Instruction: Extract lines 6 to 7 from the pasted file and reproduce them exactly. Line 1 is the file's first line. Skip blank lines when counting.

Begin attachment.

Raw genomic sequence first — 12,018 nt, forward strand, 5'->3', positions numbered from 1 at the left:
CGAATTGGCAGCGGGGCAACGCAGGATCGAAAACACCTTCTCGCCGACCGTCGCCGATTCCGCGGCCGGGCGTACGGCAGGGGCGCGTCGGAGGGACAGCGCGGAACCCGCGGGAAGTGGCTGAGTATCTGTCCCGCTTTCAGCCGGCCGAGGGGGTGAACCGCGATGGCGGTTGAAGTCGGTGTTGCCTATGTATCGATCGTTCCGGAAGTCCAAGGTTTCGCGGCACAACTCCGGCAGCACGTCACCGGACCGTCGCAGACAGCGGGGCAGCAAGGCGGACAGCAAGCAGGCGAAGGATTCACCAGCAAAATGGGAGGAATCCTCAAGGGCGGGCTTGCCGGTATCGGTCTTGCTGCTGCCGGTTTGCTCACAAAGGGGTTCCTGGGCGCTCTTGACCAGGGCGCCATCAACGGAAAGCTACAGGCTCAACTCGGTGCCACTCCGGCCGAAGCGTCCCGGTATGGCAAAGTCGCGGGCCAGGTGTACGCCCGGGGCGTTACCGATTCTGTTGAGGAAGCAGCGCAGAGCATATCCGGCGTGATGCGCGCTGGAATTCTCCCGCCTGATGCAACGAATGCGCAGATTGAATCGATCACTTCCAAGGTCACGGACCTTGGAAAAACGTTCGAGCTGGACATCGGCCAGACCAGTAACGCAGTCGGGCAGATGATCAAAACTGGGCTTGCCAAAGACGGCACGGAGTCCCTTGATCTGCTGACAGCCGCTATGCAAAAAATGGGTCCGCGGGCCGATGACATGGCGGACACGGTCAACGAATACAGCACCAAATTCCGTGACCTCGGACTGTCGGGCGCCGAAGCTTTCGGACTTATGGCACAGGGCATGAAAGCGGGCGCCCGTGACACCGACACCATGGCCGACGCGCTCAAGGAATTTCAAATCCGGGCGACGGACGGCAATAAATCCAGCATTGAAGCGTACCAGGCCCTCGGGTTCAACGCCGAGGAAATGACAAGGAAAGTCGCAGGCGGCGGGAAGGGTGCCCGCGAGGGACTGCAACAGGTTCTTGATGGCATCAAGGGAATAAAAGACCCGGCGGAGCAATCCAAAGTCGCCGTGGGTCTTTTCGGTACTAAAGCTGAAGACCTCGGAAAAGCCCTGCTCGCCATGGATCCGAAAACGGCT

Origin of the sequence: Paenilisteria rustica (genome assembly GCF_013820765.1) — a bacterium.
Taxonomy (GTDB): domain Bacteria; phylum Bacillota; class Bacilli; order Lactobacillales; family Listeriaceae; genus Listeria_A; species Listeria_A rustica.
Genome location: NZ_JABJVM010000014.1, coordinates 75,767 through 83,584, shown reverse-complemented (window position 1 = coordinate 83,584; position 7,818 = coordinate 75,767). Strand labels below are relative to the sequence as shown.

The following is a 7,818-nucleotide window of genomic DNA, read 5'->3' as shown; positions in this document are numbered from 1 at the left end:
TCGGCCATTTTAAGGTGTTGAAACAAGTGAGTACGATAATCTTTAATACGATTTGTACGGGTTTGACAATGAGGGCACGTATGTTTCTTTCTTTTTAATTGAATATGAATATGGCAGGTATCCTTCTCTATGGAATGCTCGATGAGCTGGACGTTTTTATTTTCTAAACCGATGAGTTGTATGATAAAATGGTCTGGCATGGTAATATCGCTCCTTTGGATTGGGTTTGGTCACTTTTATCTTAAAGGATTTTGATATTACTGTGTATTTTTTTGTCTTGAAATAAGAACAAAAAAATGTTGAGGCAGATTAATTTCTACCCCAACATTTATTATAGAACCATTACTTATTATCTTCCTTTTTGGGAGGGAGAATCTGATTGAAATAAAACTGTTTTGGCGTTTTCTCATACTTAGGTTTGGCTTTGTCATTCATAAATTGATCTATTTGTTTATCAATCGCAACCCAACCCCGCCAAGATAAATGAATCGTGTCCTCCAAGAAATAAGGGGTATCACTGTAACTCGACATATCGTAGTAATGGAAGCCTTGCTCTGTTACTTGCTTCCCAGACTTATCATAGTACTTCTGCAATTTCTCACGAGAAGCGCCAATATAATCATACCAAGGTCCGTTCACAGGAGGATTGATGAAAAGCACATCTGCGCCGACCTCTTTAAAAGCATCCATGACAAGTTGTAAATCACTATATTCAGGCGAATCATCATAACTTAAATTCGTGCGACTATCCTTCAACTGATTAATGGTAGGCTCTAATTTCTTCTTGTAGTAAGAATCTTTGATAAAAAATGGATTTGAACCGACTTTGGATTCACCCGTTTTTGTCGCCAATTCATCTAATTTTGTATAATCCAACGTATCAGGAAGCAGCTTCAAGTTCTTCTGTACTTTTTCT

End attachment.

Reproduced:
The following is a 7,818-nucleotide window of genomic DNA, read 5'->3' as shown; positions in this document are numbered from 1 at the left end:
TCGGCCATTTTAAGGTGTTGAAACAAGTGAGTACGATAATCTTTAATACGATTTGTACGGGTTTGACAATGAGGGCACGTATGTTTCTTTCTTTTTAATTGAATATGAATATGGCAGGTATCCTTCTCTATGGAATGCTCGATGAGCTGGACGTTTTTATTTTCTAAACCGATGAGTTGTATGATAAAATGGTCTGGCATGGTAATATCGCTCCTTTGGATTGGGTTTGGTCACTTTTATCTTAAAGGATTTTGATATTACTGTGTATTTTTTTGTCTTGAAATAAGAACAAAAAAATGTTGAGGCAGATTAATTTCTACCCCAACATTTATTATAGAACCATTACTTATTATCTTCCTTTTTGGGAGGGAGAATCTGATTGAAATAAAACTGTTTTGGCGTTTTCTCATACTTAGGTTTGGCTTTGTCATTCATAAATTGATCTATTTGTTTATCAATCGCAACCCAACCCCGCCAAGATAAATGAATCGTGTCCTCCAAGAAATAAGGGGTATCACTGTAACTCGACATATCGTAGTAATGGAAGCCTTGCTCTGTTACTTGCTTCCCAGACTTATCATAGTACTTCTGCAATTTCTCACGAGAAGCGCCAATATAATCATACCAAGGTCCGTTCACAGGAGGATTGATGAAAAGCACATCTGCGCCGACCTCTTTAAAAGCATCCATGACAAGTTGTAAATCACTATATTCAGGCGAATCATCATAACTTAAATTCGTGCGACTATCCTTCAACTGATTAATGGTAGGCTCTAATTTCTTCTTGTAGTAAGAATCTTTGATAAAAAATGGATTTGAACCGACTTTGGATTCACCCGTTTTTGTCGCCAATTCATCTAATTTTGTATAATCCAACGTATCAGGAAGCAGCTTCAAGTTCTTCTGTACTTTTTCT